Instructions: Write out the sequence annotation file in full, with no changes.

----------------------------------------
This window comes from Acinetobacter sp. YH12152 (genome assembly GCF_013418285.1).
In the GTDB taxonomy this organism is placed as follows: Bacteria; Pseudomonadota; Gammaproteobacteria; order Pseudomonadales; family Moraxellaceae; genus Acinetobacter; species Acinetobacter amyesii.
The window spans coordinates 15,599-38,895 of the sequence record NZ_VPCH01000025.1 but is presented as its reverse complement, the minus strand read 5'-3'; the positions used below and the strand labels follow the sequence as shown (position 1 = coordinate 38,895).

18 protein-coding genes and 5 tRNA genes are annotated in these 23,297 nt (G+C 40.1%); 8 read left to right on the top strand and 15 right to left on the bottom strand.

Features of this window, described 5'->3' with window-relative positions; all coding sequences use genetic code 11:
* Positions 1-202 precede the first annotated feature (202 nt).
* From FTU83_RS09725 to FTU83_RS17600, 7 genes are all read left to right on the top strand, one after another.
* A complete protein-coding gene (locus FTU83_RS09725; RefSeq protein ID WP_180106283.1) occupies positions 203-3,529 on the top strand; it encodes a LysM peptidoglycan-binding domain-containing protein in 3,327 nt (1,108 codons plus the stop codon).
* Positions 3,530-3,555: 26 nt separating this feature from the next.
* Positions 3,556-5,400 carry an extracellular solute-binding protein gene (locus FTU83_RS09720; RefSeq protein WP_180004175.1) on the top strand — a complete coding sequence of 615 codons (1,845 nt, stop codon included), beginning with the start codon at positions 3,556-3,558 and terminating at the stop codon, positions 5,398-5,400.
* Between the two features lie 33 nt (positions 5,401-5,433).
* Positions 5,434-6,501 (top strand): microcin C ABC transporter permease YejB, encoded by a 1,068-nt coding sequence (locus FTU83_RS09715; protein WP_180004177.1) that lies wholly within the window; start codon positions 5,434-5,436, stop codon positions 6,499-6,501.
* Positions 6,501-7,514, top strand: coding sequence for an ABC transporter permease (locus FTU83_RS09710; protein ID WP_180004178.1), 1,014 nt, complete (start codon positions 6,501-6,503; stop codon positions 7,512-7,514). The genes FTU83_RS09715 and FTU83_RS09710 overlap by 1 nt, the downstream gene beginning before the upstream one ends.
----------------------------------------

This window comes from Acinetobacter sp. YH12152 (genome assembly GCF_013418285.1).
In the GTDB taxonomy this organism is placed as follows: Bacteria; Pseudomonadota; Gammaproteobacteria; order Pseudomonadales; family Moraxellaceae; genus Acinetobacter; species Acinetobacter amyesii.
The window spans coordinates 15,599-38,895 of the sequence record NZ_VPCH01000025.1 but is presented as its reverse complement, the minus strand read 5'-3'; the positions used below and the strand labels follow the sequence as shown (position 1 = coordinate 38,895).

18 protein-coding genes and 5 tRNA genes are annotated in these 23,297 nt (G+C 40.1%); 8 read left to right on the top strand and 15 right to left on the bottom strand.

Features of this window, described 5'->3' with window-relative positions; all coding sequences use genetic code 11:
* Positions 1-202 precede the first annotated feature (202 nt).
* From FTU83_RS09725 to FTU83_RS17600, 7 genes are all read left to right on the top strand, one after another.
* A complete protein-coding gene (locus FTU83_RS09725; RefSeq protein ID WP_180106283.1) occupies positions 203-3,529 on the top strand; it encodes a LysM peptidoglycan-binding domain-containing protein in 3,327 nt (1,108 codons plus the stop codon).
* Positions 3,530-3,555: 26 nt separating this feature from the next.
* Positions 3,556-5,400 carry an extracellular solute-binding protein gene (locus FTU83_RS09720; RefSeq protein WP_180004175.1) on the top strand — a complete coding sequence of 615 codons (1,845 nt, stop codon included), beginning with the start codon at positions 3,556-3,558 and terminating at the stop codon, positions 5,398-5,400.
* Between the two features lie 33 nt (positions 5,401-5,433).
* Positions 5,434-6,501 (top strand): microcin C ABC transporter permease YejB, encoded by a 1,068-nt coding sequence (locus FTU83_RS09715; protein WP_180004177.1) that lies wholly within the window; start codon positions 5,434-5,436, stop codon positions 6,499-6,501.
* Positions 6,501-7,514, top strand: coding sequence for an ABC transporter permease (locus FTU83_RS09710; protein ID WP_180004178.1), 1,014 nt, complete (start codon positions 6,501-6,503; stop codon positions 7,512-7,514). The genes FTU83_RS09715 and FTU83_RS09710 overlap by 1 nt, the downstream gene beginning before the upstream one ends.